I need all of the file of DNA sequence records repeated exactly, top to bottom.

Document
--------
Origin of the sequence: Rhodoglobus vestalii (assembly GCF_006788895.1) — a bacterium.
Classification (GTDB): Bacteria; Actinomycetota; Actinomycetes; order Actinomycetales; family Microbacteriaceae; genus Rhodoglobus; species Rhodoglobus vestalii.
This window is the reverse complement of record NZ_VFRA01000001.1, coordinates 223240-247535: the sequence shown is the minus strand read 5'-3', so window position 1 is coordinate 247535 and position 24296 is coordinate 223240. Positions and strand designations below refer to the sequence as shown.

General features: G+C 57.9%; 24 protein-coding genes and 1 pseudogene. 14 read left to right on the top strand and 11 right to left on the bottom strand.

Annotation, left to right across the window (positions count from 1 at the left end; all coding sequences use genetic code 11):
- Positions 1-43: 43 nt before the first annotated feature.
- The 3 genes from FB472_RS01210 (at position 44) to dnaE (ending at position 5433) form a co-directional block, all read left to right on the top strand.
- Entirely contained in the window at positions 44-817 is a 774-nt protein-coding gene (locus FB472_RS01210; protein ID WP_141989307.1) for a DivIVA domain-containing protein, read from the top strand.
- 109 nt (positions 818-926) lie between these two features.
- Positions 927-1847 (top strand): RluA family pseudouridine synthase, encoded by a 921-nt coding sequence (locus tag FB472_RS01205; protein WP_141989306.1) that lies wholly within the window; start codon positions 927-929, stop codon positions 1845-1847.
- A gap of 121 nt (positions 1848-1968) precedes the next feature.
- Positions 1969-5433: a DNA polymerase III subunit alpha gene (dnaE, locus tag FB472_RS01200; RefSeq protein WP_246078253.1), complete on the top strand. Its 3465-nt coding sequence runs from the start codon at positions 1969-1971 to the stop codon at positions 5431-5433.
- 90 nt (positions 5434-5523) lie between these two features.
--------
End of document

Origin of the sequence: Rhodoglobus vestalii (assembly GCF_006788895.1) — a bacterium.
Classification (GTDB): Bacteria; Actinomycetota; Actinomycetes; order Actinomycetales; family Microbacteriaceae; genus Rhodoglobus; species Rhodoglobus vestalii.
This window is the reverse complement of record NZ_VFRA01000001.1, coordinates 223240-247535: the sequence shown is the minus strand read 5'-3', so window position 1 is coordinate 247535 and position 24296 is coordinate 223240. Positions and strand designations below refer to the sequence as shown.

General features: G+C 57.9%; 24 protein-coding genes and 1 pseudogene. 14 read left to right on the top strand and 11 right to left on the bottom strand.

Annotation, left to right across the window (positions count from 1 at the left end; all coding sequences use genetic code 11):
- Positions 1-43: 43 nt before the first annotated feature.
- The 3 genes from FB472_RS01210 (at position 44) to dnaE (ending at position 5433) form a co-directional block, all read left to right on the top strand.
- Entirely contained in the window at positions 44-817 is a 774-nt protein-coding gene (locus FB472_RS01210; protein ID WP_141989307.1) for a DivIVA domain-containing protein, read from the top strand.
- 109 nt (positions 818-926) lie between these two features.
- Positions 927-1847 (top strand): RluA family pseudouridine synthase, encoded by a 921-nt coding sequence (locus tag FB472_RS01205; protein WP_141989306.1) that lies wholly within the window; start codon positions 927-929, stop codon positions 1845-1847.
- A gap of 121 nt (positions 1848-1968) precedes the next feature.
- Positions 1969-5433: a DNA polymerase III subunit alpha gene (dnaE, locus tag FB472_RS01200; RefSeq protein WP_246078253.1), complete on the top strand. Its 3465-nt coding sequence runs from the start codon at positions 1969-1971 to the stop codon at positions 5431-5433.
- 90 nt (positions 5434-5523) lie between these two features.